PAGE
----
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Buying an edge: The high-tech race for economic data pays

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The once-sleepy process of releasing economic data has quietly gotten a lot more complicated, and a lot more lucrative, than many people might think.

Take the relatively obscure National Association of Realtors, which releases market-moving housing statistics such as existing home sales figures. Behind the scenes, the release process is a complicated mix of early disclosure involving both free media access and paying clients, each getting access to the data at slightly different times—although all are instructed to release it at the same time.

The association tells CNBC that it sells early access to its data as much as 90 minutes ahead of the official release time to two data service providers. But the association says those data service providers are held to a strict embargo and not allowed to retransmit the information to their own clients before 10 a.m., when the data goes out to the public.

(Read more: Investors are moving out of housing. Here's why)

The association also says it has three paying clients, one of which is "primarily" a trading firm, that buy access to the data at precisely 10 a.m.

A spokesman for the association declined to name any of NAR's paying clients, or to say how much they pay for access to the information, citing privacy concerns.

"The clients who do receive on an embargoed basis get up to 90 minutes in advance, with release at Coordinated Universal Time using atomic clocks," NAR spokesman Walt Molony said in an email to CNBC.

Just when various market participants get access to potentially market-moving data has become a hot topic in financial circles in recent months.

In early July, New York State Attorney General Eric Schneiderman requested that data vendor Thomson Reuters discontinue its practice of selling access to market-moving consumer data to paying clients two seconds ahead of a broader release time, citing fairness concerns.

(Read more: NY AG's early data probe goes beyond Reuters)

In the NAR case, there is no such tiered access. Instead, the paying clients receive the data early, and are instructed not to retransmit it until the same time it is released publicly.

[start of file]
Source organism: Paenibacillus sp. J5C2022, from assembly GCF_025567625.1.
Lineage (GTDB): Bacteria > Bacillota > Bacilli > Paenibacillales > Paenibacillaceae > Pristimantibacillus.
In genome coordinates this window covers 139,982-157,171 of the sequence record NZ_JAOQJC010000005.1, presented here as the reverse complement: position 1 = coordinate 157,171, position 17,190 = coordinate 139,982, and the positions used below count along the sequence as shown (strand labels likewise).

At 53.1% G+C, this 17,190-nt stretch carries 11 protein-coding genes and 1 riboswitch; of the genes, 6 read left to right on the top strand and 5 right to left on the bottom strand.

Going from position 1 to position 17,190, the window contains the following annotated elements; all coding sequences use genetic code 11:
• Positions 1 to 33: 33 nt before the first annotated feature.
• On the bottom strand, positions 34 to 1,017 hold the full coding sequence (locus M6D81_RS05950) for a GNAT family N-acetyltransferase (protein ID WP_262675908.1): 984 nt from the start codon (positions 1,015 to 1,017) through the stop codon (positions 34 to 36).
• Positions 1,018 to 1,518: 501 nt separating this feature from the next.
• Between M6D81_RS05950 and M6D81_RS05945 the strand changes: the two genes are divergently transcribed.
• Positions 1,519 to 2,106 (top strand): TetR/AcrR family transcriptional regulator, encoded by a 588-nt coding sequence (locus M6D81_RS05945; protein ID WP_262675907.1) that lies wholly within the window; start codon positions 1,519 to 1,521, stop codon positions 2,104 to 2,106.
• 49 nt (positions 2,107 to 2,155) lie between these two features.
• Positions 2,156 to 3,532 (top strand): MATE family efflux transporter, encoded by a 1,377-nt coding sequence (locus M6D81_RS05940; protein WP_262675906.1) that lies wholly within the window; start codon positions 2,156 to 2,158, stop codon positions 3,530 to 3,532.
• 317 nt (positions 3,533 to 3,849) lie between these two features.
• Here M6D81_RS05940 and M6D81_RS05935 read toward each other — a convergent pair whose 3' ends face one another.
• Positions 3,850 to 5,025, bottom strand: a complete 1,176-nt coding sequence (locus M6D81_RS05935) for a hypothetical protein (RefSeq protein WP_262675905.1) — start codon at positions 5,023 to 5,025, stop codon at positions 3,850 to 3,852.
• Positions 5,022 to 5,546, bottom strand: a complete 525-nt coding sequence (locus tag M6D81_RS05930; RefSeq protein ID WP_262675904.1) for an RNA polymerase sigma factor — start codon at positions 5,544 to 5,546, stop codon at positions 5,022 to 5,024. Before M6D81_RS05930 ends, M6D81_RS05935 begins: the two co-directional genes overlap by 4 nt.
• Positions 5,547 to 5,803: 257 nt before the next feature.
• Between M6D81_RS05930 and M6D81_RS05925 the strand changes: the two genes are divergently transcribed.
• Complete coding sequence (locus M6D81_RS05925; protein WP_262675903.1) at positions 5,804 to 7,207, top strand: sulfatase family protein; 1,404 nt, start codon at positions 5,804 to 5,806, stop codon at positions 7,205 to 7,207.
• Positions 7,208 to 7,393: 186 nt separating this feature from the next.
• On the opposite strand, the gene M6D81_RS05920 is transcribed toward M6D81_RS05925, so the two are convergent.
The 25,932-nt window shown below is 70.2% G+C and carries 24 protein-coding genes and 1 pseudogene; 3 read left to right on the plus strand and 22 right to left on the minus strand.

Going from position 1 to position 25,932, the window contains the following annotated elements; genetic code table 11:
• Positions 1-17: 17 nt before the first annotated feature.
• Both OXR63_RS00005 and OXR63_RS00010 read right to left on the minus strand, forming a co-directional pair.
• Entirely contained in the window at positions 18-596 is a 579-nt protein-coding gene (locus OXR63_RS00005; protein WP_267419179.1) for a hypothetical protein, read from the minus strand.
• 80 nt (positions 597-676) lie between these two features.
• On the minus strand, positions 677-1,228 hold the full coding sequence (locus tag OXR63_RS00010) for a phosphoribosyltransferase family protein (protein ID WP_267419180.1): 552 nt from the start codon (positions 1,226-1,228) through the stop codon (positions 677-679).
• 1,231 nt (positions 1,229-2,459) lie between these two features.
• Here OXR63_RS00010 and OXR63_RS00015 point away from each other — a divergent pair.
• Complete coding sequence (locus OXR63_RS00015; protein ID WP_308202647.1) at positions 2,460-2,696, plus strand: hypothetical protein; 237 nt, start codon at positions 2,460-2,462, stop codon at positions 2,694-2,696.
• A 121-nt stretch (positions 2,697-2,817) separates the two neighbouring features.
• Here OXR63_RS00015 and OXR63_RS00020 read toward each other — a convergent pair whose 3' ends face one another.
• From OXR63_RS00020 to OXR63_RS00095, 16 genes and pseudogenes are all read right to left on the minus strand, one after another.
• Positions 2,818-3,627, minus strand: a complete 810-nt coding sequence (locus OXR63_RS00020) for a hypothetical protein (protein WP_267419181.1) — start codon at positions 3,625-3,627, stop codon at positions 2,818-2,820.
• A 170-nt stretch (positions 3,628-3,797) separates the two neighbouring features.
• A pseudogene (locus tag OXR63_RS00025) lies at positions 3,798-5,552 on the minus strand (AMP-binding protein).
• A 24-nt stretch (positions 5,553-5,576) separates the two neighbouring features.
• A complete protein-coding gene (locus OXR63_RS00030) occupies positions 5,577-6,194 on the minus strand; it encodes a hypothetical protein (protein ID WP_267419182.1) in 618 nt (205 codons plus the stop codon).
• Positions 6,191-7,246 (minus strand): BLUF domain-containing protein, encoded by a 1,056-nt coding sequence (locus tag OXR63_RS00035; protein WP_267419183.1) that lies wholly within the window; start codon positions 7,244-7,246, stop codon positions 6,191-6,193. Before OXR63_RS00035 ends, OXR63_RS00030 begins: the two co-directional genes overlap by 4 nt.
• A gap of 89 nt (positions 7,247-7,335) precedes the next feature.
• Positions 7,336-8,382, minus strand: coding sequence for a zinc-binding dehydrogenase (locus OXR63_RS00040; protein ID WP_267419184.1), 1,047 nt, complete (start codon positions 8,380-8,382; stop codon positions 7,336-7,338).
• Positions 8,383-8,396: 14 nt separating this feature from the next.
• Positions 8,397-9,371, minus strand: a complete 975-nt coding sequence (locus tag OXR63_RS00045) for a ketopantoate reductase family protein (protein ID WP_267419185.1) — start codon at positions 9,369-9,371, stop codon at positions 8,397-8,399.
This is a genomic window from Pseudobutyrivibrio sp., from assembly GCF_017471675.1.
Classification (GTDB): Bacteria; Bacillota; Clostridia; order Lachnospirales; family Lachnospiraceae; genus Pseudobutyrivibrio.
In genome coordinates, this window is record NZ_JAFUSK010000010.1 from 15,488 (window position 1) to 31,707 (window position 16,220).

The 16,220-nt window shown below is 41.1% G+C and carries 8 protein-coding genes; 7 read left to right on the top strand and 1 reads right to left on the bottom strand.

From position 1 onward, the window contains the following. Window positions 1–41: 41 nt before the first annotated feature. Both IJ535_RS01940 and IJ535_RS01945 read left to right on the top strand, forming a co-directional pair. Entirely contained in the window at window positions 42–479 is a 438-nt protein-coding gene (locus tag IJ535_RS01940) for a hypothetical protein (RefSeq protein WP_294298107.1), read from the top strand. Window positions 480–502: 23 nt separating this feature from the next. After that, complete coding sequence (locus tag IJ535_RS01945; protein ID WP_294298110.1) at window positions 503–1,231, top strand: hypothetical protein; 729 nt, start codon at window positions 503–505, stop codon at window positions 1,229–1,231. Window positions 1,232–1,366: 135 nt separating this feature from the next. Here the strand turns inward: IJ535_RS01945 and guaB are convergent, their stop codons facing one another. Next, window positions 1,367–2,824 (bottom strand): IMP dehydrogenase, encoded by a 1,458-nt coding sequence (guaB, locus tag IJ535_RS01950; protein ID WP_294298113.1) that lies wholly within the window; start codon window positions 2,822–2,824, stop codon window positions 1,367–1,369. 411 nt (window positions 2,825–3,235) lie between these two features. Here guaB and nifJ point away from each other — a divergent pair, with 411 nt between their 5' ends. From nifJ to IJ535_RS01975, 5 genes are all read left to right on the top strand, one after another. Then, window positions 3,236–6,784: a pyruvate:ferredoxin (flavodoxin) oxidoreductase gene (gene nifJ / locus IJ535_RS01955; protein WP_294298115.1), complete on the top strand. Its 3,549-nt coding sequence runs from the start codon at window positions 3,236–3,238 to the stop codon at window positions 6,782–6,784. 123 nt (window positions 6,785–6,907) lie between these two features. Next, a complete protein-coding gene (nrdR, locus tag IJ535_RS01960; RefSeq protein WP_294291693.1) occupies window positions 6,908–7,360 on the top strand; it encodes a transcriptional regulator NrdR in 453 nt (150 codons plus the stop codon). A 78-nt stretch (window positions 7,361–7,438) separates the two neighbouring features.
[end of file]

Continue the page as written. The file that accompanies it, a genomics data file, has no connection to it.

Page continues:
At that moment, the housing data becomes just one particle in a telecommunications arms race between high-speed trading firms looking to transmit and trade before other market participants become aware of the news—and it's a race that is won and lost in milliseconds.

CNBC reported on a server farm situated on Washington's K Street lobbying corridor that markets itself as a co-location hub for firms looking to transmit Washington economic data at near light speed to New Jersey for trading. That building is connected to New Jersey-based trading computers via a superfast microwave transmission service.

(Read More: Wall Street's hottest address? K Street)

The data vendors market services such as "Alpha Flash" and "Event Driven Analytics" to help traders directly plug the electronic data into their algorithmic programs to execute trades.

NAR said its early sale of the data generates relatively little revenue itself. "The revenue we receive is only a bare fraction of the production costs," Molony said in an email. "We supply the data for the public good, but have a big net loss if viewing purely in financial terms. Also, the agreement with one of the data vendors is essentially a trade. We provide them our data in exchange for access to their services."

Separately, NAR also maintains a so-called "lock up room" in which members of the media are given the data 30 minutes in advance and not permitted to release it from their computers until 10 a.m. sharp. A member of the NAR staff issues a verbal countdown for those reporters, saying, "3, 2, 1, Go."

Molony said that the race to be first has gotten so intense that even that simple command is being parsed. He said he had a conversation with a media organization bureau chief who asked exactly when during the word "go" his reporters were allowed to hit their send buttons.

"Does that mean we can hit the switch at the 'gh', or do we have to wait for the 'oh?'" the bureau chief asked.

—By CNBC's Eamon Javers. Follow him on Twitter: @eamonjavers. Stephanie Dhue contributed to this article.

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